Tuesday, April 28, 2009


The following is not robust historical-grammatical exegesis. I understand the context of 1 Cor 13 and spiritual gifts, but this is thinking more broadly about love and truth. Enjoy.
If love rejoices with the truth and this statement is in the middle of a litany of statements about love, doesn't that mean that every other principle about love should be seasoned with joy?

For example, if "love is patient" is a true reality and we already know that "love rejoices with the truth," shouldn't the patient-love combination include a demeanor of rejoicing? I'm thinking so.

One problem with all this is that the air we breathe redefines these two ideas. Love is painted primarily as sex and tolerance. And truth is whatever is true for you. This kind of "love" cannot rejoice with truth. Further, this kind of "truth" cannot be rejoiced in by love. The ideas of love and truth that are a happily married couple together in 1 Cor 13 are ideas of love and truth that stream from the personhood of God.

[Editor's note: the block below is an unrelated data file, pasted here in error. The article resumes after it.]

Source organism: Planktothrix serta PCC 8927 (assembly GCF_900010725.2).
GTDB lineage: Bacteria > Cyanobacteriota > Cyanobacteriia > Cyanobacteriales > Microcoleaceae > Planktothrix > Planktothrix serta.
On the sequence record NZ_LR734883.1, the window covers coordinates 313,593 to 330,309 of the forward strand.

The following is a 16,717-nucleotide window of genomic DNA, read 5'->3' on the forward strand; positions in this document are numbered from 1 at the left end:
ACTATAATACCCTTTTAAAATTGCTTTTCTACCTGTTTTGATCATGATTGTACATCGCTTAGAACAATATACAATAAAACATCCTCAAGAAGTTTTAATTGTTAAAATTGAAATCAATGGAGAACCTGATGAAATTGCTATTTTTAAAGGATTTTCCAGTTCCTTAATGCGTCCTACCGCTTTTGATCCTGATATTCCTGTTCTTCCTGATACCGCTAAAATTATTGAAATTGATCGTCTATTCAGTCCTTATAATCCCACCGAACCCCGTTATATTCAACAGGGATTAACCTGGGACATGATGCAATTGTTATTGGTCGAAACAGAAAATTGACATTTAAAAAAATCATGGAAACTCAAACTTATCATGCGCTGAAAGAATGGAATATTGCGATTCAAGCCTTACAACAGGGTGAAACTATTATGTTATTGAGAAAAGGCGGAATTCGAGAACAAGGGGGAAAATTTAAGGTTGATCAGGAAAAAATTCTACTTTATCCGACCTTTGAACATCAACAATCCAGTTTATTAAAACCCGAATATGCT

Therefore, biblically speaking, truth is absolute, but is not static. It is relatable. Furthermore, love is a source and a stream. "God is love. Love is from God" [1 Jn 4.7-8]. The deal is that both of these are defined on the basis of who God is and what He is doing. So, love doesn't rejoice with the truth if the definitions of "love" and "truth" are only our culture's.

Biblical love and biblical truth are the joyfully married couple. I would also say that the immediate consequence of divorcing love and truth is the absence of both.

I feel like this should resonate to how I think and live.

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